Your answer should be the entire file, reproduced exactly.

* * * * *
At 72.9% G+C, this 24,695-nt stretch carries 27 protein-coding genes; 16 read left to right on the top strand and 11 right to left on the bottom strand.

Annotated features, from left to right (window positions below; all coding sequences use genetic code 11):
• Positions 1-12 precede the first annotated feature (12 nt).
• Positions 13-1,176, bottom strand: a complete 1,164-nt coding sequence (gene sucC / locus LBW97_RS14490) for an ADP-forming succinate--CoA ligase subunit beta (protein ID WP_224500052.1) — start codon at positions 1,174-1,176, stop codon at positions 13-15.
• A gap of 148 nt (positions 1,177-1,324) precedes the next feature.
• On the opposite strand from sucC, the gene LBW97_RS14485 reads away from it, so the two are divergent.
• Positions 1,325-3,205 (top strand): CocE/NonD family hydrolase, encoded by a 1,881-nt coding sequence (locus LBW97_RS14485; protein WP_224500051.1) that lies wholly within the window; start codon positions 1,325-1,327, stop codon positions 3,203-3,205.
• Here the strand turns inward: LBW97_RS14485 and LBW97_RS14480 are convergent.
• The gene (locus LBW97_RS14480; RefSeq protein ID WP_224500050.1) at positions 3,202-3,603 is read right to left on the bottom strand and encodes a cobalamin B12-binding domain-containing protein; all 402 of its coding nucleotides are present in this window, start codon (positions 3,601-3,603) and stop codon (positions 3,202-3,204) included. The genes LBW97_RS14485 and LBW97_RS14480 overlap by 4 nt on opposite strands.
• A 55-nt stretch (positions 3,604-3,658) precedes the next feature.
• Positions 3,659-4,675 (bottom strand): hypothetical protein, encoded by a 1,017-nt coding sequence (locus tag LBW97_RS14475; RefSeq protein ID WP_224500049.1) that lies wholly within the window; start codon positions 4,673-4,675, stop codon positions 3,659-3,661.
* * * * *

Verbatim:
At 72.9% G+C, this 24,695-nt stretch carries 27 protein-coding genes; 16 read left to right on the top strand and 11 right to left on the bottom strand.

Annotated features, from left to right (window positions below; all coding sequences use genetic code 11):
• Positions 1-12 precede the first annotated feature (12 nt).
• Positions 13-1,176, bottom strand: a complete 1,164-nt coding sequence (gene sucC / locus LBW97_RS14490) for an ADP-forming succinate--CoA ligase subunit beta (protein ID WP_224500052.1) — start codon at positions 1,174-1,176, stop codon at positions 13-15.
• A gap of 148 nt (positions 1,177-1,324) precedes the next feature.
• On the opposite strand from sucC, the gene LBW97_RS14485 reads away from it, so the two are divergent.
• Positions 1,325-3,205 (top strand): CocE/NonD family hydrolase, encoded by a 1,881-nt coding sequence (locus LBW97_RS14485; protein WP_224500051.1) that lies wholly within the window; start codon positions 1,325-1,327, stop codon positions 3,203-3,205.
• Here the strand turns inward: LBW97_RS14485 and LBW97_RS14480 are convergent.
• The gene (locus LBW97_RS14480; RefSeq protein ID WP_224500050.1) at positions 3,202-3,603 is read right to left on the bottom strand and encodes a cobalamin B12-binding domain-containing protein; all 402 of its coding nucleotides are present in this window, start codon (positions 3,601-3,603) and stop codon (positions 3,202-3,204) included. The genes LBW97_RS14485 and LBW97_RS14480 overlap by 4 nt on opposite strands.
• A 55-nt stretch (positions 3,604-3,658) precedes the next feature.
• Positions 3,659-4,675 (bottom strand): hypothetical protein, encoded by a 1,017-nt coding sequence (locus tag LBW97_RS14475; RefSeq protein ID WP_224500049.1) that lies wholly within the window; start codon positions 4,673-4,675, stop codon positions 3,659-3,661.